Original release date: March 2020
New release date: Unspecified

The New Mutants

Easily one of the most troubled movies ever to limp into production, X-Men spinoff The New Mutants has now been postponed indefinitely. It was originally slated to be released in 2018 and had already been moved twice when Disney's acquisition of Fox set it back again. Which makes this the fourth postponement for the teen-centric comic book chiller starring Anya Taylor-Joy and Maisie Williams.

Original release date: April 2020
New release date: Unspecified

Spiral

A rebirth of the Saw franchise starring Chris Rock and Samuel L Jackson, originally slated for May, has been indefinitely postponed by Lionsgate along with original thrillers Run and Antebellum, which stars Janelle Monae.

Original release date: May 15, 2020
New release date: Unspecified

Morbius

As part of Sony's big reshuffle, Jared Leto Marvel vampire Morbius has been pushed from July to mid-March.

Original release date: July 31, 2020
New release date: March 19, 2021

David Attenborough: A Life on Our Planet

David Attenborough's latest nature documentary, made with the World Wide Fund for Nature, has been postponed to an as-yet-unspecified date. Interestingly, it's not just the premiere and cinema release events that've been canceled: The film was due to stream on Netflix, but that's not happening either. "Our decision to postpone the film release in its entirety [allows] viewers to enjoy the big screen experience," said the WWF in an email to CNET, "as well as giving Sir David Attenborough's message the incredible reach afforded by the Netflix platform."

Original release date: April 16, 2020
New release date: Unspecified

Disney/Fox

When Disney postponed Mulan and New Mutants, it also shelved horror film Antlers. Produced by Guillermo del Toro, the film was originally supposed to open April 17. The US release of The Personal History of David Copperfield has also been pushed back indefinitely, as has thriller The Woman in the Window.

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Other movies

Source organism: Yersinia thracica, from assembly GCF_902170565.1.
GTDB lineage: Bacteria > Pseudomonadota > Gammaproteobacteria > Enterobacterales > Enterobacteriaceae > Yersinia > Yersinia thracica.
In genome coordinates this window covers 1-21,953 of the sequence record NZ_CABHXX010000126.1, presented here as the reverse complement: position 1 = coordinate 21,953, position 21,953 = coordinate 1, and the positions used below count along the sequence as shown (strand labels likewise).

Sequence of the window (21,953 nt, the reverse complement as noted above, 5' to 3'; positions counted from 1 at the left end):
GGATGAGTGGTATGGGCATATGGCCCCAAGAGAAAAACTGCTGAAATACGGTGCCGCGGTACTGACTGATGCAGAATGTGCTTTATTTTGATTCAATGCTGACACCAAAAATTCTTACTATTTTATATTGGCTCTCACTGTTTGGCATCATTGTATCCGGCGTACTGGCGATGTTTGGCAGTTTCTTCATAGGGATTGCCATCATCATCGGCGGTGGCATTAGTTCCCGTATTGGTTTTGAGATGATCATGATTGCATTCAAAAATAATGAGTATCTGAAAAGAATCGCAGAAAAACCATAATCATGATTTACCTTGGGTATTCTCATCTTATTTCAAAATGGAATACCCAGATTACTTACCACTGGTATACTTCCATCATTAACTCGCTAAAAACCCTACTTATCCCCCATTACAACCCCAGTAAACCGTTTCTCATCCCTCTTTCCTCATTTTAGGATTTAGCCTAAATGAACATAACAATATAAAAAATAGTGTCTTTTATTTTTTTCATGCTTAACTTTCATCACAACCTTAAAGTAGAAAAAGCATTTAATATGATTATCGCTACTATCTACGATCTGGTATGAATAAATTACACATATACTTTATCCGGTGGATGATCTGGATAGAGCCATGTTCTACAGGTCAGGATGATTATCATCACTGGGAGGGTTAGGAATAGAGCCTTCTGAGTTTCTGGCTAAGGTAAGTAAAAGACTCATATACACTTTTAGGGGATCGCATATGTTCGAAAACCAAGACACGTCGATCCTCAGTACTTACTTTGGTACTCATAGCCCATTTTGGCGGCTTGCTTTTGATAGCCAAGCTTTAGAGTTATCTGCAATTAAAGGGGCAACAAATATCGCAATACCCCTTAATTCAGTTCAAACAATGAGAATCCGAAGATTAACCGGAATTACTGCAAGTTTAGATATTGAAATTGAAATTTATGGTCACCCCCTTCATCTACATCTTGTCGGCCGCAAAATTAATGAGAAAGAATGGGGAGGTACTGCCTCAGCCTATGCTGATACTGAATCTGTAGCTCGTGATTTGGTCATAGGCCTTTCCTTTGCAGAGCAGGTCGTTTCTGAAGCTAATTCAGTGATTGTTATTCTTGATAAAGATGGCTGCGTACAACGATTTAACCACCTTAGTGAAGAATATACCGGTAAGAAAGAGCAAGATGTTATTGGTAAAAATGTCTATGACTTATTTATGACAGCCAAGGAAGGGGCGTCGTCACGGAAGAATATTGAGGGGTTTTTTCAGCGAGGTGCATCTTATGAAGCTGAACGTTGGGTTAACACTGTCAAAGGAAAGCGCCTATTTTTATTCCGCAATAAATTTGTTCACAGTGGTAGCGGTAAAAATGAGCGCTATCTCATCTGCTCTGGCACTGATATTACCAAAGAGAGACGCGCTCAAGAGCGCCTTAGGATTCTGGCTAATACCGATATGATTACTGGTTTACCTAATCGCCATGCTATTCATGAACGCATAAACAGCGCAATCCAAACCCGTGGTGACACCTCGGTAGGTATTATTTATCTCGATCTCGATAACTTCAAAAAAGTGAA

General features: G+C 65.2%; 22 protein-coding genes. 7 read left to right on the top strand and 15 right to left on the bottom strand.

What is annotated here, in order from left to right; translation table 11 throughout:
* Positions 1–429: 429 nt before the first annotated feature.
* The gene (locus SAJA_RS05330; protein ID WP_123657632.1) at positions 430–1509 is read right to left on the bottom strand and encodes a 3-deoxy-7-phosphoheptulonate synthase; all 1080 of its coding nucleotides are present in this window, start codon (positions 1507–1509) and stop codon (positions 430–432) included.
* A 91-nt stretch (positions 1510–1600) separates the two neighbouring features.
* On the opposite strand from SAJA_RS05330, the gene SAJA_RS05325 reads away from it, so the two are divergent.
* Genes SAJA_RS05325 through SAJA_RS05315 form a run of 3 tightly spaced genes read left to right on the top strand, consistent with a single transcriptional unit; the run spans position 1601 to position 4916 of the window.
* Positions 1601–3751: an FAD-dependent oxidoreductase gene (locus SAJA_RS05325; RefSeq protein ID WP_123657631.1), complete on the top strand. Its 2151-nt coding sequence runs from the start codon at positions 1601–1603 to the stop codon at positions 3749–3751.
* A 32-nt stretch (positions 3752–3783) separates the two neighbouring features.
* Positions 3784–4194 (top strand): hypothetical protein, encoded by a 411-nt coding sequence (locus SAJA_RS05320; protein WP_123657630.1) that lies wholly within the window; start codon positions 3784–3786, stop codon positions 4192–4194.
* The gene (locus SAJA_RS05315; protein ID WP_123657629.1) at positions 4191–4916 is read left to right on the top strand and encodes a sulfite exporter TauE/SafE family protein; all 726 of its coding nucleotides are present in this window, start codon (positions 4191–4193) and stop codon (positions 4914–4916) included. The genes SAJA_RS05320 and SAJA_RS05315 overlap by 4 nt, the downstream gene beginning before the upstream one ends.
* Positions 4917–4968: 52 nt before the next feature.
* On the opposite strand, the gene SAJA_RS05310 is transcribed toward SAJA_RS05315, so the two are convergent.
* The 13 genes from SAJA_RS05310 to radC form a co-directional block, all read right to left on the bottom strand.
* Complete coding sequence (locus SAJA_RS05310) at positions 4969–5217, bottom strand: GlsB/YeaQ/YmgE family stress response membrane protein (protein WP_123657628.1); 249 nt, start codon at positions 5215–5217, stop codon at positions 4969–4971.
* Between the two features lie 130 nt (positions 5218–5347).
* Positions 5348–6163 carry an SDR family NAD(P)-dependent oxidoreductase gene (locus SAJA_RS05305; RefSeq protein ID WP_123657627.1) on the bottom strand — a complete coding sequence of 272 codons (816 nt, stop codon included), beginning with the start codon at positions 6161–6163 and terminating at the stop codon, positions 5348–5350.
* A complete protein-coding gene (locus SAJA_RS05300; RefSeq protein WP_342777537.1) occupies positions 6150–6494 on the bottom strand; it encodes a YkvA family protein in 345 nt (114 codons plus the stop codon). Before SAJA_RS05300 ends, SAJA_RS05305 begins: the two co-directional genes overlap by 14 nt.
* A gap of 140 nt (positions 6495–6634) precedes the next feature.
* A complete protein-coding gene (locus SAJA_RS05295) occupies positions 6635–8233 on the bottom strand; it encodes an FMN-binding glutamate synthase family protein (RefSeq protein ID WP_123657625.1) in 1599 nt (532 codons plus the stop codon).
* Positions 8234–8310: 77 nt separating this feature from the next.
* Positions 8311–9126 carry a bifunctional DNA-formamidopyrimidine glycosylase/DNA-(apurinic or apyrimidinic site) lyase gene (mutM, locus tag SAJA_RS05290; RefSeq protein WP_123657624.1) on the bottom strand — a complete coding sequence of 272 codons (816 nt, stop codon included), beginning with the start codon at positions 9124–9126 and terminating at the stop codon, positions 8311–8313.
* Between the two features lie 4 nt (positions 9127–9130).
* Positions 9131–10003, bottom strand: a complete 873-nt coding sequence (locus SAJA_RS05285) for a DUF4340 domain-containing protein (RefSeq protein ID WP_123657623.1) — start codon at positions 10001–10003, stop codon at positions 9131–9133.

Many other movies have also been affected as theaters close. So far, these are just some of the smaller studio movies, kids' films and indie flicks that are postponed:

  • The Artist's Wife
  • Blue Story
  • The Climb
  • Deerskin
  • First Cow
  • Greyhound
  • In the Heights
  • The Lovebirds
  • Les Misérables
  • Malignant
  • Peter Rabbit 2: The Runaway
  • Rocks
  • Run
  • Scoob
  • The Secret Garden
  • The Truth
  • The Uncertain Kingdom
  • Vivarium (cinema release canceled; March 27 day-and-date online release continues as planned)

Movie theaters

Regal Cinemas will close all theater locations starting March 17, until further notice. Meanwhile, AMC initially said it would limit the number of people in its theaters at one time to 50, before closing completely. In the UK, cinema chains Odeon, Vue and Cineworld have shut their doors indefinitely.

Film festivals

The legendary Cannes film festival was called off March 19. Originally scheduled to open May 12, the year's most prestigious industry gathering was postponed as part of France's measures to combat the virus.  

The SXSW conference was canceled earlier in the month, devastating filmmakers who hoped to reach press and distributors at the event in Austin, Texas. Films that were scheduled to premiere at the annual film, music and tech event included The 24th, a scathing historical drama from the Oscar-winning co-writer of BlacKkKlansman, Kevin Willmott.

New York's Tribeca film festival is also canceled. As with all major events undone by coronavirus, cancelation will have a knock-on effect on local businesses and employees.

Still to come

The effects of the coronavirus pandemic are still unfolding across the globe. As Disneyland closes and more major gatherings are canceled, a question mark is cast even over giant events like this summer's Olympics. And more movies will no doubt be delayed.

As cancelations extend into the summer, the likes of Top Gun: Maverick and Christopher Nolan's Tenet could be in doubt.

The disruption may continue for some time as current filming is delayed. Mission: Impossible 7 was unable to shoot in virus-hit Venice, for example, while Baz Luhrmann's biopic of Elvis Presley was disrupted when Tom Hanks and Rita Wilson revealed they'd tested positive for COVID-19. Jurassic World 3, The Batman, The Matrix 4, Fantastic Beasts 3 and many more are also facing problems.

Netflix

Netflix has suspended all scripted TV and film production for two weeks in the US and Canada from March 16. That affects shows like Stranger Things, which was filming its fourth season. Productions filming in other locations are "being assessed on a case by case basis," according to Deadline

Apple originals

Apple has reportedly halted filming content for its Apple TV Plus service, which includes The Morning Show, Foundation, See and For All Mankind. 

The Matrix 4

Production on The Matrix 4, which began in February, has been halted, according to a Variety report. It's not clear when shooting will restart or if the film's 2021 release date will be affected.

Original release date: May 21, 2021
New release date: May not change

Avatar sequels

There are currently four Avatar sequels in the works, scheduled to be released every other Christmas from 2021 to 2027. But filming in New Zealand has been put on hold for the time being. 

Original release date: December 2021, 2023, 2025, 2027
New release date: May not change

Here's a list of major events that have been canceled due to coronavirus concerns.

CNET's Abrar Al-Heeti contributed to this report.